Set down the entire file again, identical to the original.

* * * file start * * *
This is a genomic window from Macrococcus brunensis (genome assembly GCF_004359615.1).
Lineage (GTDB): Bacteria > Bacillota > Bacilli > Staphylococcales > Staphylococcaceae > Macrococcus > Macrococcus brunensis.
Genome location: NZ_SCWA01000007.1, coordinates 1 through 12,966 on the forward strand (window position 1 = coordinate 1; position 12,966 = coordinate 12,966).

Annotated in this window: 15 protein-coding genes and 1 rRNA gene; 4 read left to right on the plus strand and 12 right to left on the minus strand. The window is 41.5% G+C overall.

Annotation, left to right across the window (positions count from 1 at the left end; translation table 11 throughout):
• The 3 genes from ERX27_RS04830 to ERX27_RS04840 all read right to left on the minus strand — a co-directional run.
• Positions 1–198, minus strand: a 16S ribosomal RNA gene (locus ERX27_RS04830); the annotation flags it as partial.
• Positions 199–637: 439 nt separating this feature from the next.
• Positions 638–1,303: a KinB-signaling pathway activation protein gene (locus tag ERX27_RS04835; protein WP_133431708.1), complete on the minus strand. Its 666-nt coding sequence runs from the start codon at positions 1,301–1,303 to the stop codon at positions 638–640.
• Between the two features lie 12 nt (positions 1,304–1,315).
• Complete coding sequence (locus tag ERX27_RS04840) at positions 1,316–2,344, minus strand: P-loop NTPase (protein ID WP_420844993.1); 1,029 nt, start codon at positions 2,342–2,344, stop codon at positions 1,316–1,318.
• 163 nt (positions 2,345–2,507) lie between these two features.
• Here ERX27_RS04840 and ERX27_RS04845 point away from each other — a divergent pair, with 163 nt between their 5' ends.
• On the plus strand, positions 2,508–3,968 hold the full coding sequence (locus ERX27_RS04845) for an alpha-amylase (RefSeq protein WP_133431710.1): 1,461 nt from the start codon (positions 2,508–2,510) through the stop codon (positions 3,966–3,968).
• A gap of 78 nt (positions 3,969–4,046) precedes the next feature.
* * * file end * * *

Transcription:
This is a genomic window from Macrococcus brunensis (genome assembly GCF_004359615.1).
Lineage (GTDB): Bacteria > Bacillota > Bacilli > Staphylococcales > Staphylococcaceae > Macrococcus > Macrococcus brunensis.
Genome location: NZ_SCWA01000007.1, coordinates 1 through 12,966 on the forward strand (window position 1 = coordinate 1; position 12,966 = coordinate 12,966).

Annotated in this window: 15 protein-coding genes and 1 rRNA gene; 4 read left to right on the plus strand and 12 right to left on the minus strand. The window is 41.5% G+C overall.

Annotation, left to right across the window (positions count from 1 at the left end; translation table 11 throughout):
• The 3 genes from ERX27_RS04830 to ERX27_RS04840 all read right to left on the minus strand — a co-directional run.
• Positions 1–198, minus strand: a 16S ribosomal RNA gene (locus ERX27_RS04830); the annotation flags it as partial.
• Positions 199–637: 439 nt separating this feature from the next.
• Positions 638–1,303: a KinB-signaling pathway activation protein gene (locus tag ERX27_RS04835; protein WP_133431708.1), complete on the minus strand. Its 666-nt coding sequence runs from the start codon at positions 1,301–1,303 to the stop codon at positions 638–640.
• Between the two features lie 12 nt (positions 1,304–1,315).
• Complete coding sequence (locus tag ERX27_RS04840) at positions 1,316–2,344, minus strand: P-loop NTPase (protein ID WP_420844993.1); 1,029 nt, start codon at positions 2,342–2,344, stop codon at positions 1,316–1,318.
• 163 nt (positions 2,345–2,507) lie between these two features.
• Here ERX27_RS04840 and ERX27_RS04845 point away from each other — a divergent pair, with 163 nt between their 5' ends.
• On the plus strand, positions 2,508–3,968 hold the full coding sequence (locus ERX27_RS04845) for an alpha-amylase (RefSeq protein WP_133431710.1): 1,461 nt from the start codon (positions 2,508–2,510) through the stop codon (positions 3,966–3,968).
• A gap of 78 nt (positions 3,969–4,046) precedes the next feature.